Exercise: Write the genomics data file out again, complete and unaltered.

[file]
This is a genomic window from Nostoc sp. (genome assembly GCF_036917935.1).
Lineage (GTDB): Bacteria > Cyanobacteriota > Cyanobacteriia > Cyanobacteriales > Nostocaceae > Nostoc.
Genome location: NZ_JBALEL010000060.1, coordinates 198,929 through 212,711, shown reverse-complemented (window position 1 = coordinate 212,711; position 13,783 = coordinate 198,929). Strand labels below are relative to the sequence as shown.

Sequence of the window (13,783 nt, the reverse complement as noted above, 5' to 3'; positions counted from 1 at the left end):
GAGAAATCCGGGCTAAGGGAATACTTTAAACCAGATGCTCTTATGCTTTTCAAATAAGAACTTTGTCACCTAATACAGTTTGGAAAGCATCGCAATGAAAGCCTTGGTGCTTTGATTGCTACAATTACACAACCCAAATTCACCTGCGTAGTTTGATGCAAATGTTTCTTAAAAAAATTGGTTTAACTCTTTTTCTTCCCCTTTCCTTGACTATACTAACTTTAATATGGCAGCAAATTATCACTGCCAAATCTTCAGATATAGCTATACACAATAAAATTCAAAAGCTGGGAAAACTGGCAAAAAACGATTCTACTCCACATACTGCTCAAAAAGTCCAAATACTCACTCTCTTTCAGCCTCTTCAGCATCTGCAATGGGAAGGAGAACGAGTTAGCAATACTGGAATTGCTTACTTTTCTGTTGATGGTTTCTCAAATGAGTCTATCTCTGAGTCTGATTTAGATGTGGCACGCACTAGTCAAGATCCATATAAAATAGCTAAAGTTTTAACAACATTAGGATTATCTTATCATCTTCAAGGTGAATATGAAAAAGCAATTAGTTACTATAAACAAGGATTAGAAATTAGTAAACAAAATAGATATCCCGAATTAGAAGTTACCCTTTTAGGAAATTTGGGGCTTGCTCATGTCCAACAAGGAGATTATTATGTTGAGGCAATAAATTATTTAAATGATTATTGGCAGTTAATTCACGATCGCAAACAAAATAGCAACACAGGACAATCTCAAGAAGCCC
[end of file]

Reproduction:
This is a genomic window from Nostoc sp. (genome assembly GCF_036917935.1).
Lineage (GTDB): Bacteria > Cyanobacteriota > Cyanobacteriia > Cyanobacteriales > Nostocaceae > Nostoc.
Genome location: NZ_JBALEL010000060.1, coordinates 198,929 through 212,711, shown reverse-complemented (window position 1 = coordinate 212,711; position 13,783 = coordinate 198,929). Strand labels below are relative to the sequence as shown.

Sequence of the window (13,783 nt, the reverse complement as noted above, 5' to 3'; positions counted from 1 at the left end):
GAGAAATCCGGGCTAAGGGAATACTTTAAACCAGATGCTCTTATGCTTTTCAAATAAGAACTTTGTCACCTAATACAGTTTGGAAAGCATCGCAATGAAAGCCTTGGTGCTTTGATTGCTACAATTACACAACCCAAATTCACCTGCGTAGTTTGATGCAAATGTTTCTTAAAAAAATTGGTTTAACTCTTTTTCTTCCCCTTTCCTTGACTATACTAACTTTAATATGGCAGCAAATTATCACTGCCAAATCTTCAGATATAGCTATACACAATAAAATTCAAAAGCTGGGAAAACTGGCAAAAAACGATTCTACTCCACATACTGCTCAAAAAGTCCAAATACTCACTCTCTTTCAGCCTCTTCAGCATCTGCAATGGGAAGGAGAACGAGTTAGCAATACTGGAATTGCTTACTTTTCTGTTGATGGTTTCTCAAATGAGTCTATCTCTGAGTCTGATTTAGATGTGGCACGCACTAGTCAAGATCCATATAAAATAGCTAAAGTTTTAACAACATTAGGATTATCTTATCATCTTCAAGGTGAATATGAAAAAGCAATTAGTTACTATAAACAAGGATTAGAAATTAGTAAACAAAATAGATATCCCGAATTAGAAGTTACCCTTTTAGGAAATTTGGGGCTTGCTCATGTCCAACAAGGAGATTATTATGTTGAGGCAATAAATTATTTAAATGATTATTGGCAGTTAATTCACGATCGCAAACAAAATAGCAACACAGGACAATCTCAAGAAGCCC